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2. Pleasure Without Conscience
Bhaja Govindam
The background of Bhaja GovindaM is worth examining. During Shankara's stay in Kashi, he noticed a very old man engaged in the early hours studying the rules of sanskrit by Panini. Shankara was touched with pity seeing the plight of the old man spending his years at a mere intellectual accomplishment while he would be better off praying and spending time to control his mind. Shankara understood that the majority of the world was also engaged in mere intellectual, sense pleasures and not in the divine contemplation. Seeing this, he burst forth with the verses of Bhaja govindaM.
He who yields to lust for pleasure leaves his body a prey to disease. Though death brings an end to everything, man does not gives up the sinful path.
Books That Changed My Life
[Kins Collins] : [Books That Changed My Life|http://www.bayarea.net/~kins/AboutMe/Books.html] - The page starts with the following quote... Yet who reads to bring about an end however desirable? Are there not some pursuits that we practise because they are good in themselves, and some pleasures that are final? And is not this among them? I have sometimes dreamt, at least, that when the Day of Judgment dawns and the great conquerors and lawyers and statesmen come to receive their rewards -- their crowns, their laurels, their names carved indelibly upon imperishable marble -- the Almighty will turn to Peter and will say, not without a certain envy when He sees us coming with our books under our arms, "Look, these need no reward. We have nothing to give them here. They have loved reading." -- The Second Common Reader by Virginia Wolff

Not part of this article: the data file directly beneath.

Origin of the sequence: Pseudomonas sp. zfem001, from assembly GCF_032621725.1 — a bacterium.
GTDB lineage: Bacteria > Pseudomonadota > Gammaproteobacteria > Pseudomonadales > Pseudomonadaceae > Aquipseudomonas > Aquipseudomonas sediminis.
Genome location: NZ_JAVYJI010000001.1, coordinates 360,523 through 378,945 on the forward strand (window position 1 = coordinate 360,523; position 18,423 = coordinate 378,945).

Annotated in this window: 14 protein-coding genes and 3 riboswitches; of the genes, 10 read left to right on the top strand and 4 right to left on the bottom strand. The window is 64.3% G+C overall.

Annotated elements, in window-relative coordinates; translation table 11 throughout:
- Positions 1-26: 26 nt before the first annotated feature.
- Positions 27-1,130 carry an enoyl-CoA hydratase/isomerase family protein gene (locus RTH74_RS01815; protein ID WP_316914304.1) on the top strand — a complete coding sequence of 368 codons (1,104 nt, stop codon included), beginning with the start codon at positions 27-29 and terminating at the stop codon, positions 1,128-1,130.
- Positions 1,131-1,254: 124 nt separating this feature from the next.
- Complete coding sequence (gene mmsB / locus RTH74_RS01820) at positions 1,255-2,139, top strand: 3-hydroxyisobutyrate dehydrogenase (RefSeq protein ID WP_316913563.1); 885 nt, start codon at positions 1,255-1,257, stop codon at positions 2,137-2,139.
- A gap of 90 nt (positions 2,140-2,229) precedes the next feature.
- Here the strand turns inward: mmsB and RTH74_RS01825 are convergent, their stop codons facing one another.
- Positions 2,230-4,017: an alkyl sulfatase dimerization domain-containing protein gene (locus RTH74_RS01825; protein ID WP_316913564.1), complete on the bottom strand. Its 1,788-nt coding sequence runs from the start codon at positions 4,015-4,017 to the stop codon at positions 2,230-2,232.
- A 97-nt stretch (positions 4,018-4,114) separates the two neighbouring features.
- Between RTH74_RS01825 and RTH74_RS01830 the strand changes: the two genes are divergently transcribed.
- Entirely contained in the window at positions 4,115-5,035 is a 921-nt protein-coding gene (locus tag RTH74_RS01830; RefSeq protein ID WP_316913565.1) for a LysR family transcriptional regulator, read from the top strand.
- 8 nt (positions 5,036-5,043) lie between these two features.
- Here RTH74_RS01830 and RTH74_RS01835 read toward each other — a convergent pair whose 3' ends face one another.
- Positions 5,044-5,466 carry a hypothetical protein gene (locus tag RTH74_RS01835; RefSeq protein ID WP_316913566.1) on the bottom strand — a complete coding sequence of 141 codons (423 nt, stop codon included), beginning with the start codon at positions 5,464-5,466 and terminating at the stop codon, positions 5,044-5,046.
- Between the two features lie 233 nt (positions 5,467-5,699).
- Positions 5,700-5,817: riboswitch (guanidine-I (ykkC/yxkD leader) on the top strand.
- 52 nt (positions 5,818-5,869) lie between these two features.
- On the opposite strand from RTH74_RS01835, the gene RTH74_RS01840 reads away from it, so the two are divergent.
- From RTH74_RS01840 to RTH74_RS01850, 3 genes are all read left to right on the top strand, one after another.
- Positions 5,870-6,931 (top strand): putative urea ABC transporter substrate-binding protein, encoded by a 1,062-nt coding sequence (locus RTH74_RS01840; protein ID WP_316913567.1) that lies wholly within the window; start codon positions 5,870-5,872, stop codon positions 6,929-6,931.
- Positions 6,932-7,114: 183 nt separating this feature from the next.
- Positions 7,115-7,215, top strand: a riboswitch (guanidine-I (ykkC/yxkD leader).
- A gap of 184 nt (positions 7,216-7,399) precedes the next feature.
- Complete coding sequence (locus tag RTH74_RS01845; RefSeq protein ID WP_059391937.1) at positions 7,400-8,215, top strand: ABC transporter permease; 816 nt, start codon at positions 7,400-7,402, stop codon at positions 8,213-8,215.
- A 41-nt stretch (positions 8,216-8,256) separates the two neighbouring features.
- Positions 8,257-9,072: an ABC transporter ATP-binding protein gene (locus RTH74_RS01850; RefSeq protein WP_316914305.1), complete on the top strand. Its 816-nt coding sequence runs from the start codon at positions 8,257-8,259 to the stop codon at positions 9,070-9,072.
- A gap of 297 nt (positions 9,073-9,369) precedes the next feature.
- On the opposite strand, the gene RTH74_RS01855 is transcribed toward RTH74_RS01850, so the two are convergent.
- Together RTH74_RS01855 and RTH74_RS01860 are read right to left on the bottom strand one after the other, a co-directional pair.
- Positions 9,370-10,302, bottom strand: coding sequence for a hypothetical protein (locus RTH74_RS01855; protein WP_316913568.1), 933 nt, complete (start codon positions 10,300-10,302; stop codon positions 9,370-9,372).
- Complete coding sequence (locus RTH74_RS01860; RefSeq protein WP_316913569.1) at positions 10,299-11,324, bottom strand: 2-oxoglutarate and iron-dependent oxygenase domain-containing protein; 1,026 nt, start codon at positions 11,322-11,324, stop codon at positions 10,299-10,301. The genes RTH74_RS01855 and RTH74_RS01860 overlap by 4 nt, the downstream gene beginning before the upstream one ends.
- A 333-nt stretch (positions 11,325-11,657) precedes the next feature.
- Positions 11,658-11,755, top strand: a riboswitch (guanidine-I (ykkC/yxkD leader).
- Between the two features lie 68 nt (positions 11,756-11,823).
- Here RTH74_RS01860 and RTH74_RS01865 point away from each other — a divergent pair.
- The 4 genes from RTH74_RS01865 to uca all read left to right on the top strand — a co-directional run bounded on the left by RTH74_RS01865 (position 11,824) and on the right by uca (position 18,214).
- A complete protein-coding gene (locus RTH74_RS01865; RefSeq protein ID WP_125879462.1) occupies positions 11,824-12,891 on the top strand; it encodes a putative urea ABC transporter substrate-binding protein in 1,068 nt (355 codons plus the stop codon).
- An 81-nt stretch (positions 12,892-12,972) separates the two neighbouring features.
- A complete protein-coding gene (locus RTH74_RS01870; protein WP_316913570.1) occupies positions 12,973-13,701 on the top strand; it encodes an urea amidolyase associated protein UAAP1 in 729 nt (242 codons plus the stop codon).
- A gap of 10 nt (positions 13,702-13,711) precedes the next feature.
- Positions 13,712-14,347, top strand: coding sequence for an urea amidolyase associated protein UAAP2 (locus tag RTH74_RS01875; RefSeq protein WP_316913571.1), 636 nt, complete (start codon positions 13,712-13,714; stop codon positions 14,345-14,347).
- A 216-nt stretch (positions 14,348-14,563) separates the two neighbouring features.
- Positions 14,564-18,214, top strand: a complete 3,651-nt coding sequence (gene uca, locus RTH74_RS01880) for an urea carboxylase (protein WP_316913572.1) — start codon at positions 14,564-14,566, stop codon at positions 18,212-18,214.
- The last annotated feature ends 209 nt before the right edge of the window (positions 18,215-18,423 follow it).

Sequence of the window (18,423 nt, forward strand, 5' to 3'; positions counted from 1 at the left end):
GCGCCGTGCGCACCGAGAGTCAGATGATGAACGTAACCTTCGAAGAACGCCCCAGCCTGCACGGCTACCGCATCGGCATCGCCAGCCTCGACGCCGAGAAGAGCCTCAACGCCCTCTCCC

Only a Ripe Fruit Falls
They may not be after the things of this world, they are after the things of that world, but this or that, both are worlds. And they may be even more greedy, because they say these temporary things, momentary things of this world, consist of momentary pleasures -- and they want eternal pleasures. Their greed is supreme. They cannot be satisfied by momentary pleasures. They want eternal pleasures. Unless something is eternal they are not gratified. Their greed is deep, their greed is absolute and greed belongs to the ego. Greed is the hunger of the ego.
The Ten Marks of a Happy Marriage
3. RESPECT: If acceptance and love are reactions to a 'sinning other' respect is our response to another's God-likeness. The person we are relating to is made in God's image, he or she is like God. So I should treat my spouse with courtesy and dignity even when I don't feel like it. Little habits of helpfulness actually feed respect. It is an honour to serve one who is like God. In Grace Awakening Chuck Swindoll writes: 'When I speak to those who are still single, I frequently address the issue of selfishness. I'll often say, "If you tend toward being selfish; if you're the type who clings to your own rights and has no interest sharing with others, please do the world (and certainly your potential mate) a favour and don't marry!"'[56] ('How good of God to let the Carlyles marry each other, and so make only two people miserable instead of four' wrote Samuel Butler of Thomas and Jane Carlyle.) Our fundamental human need is 'a true deep love of self, a genuine and joyful self-acceptance,' but marriage calls upon us to transcend that need: the partner's needs and pleasures must take equal if not superior status to our own.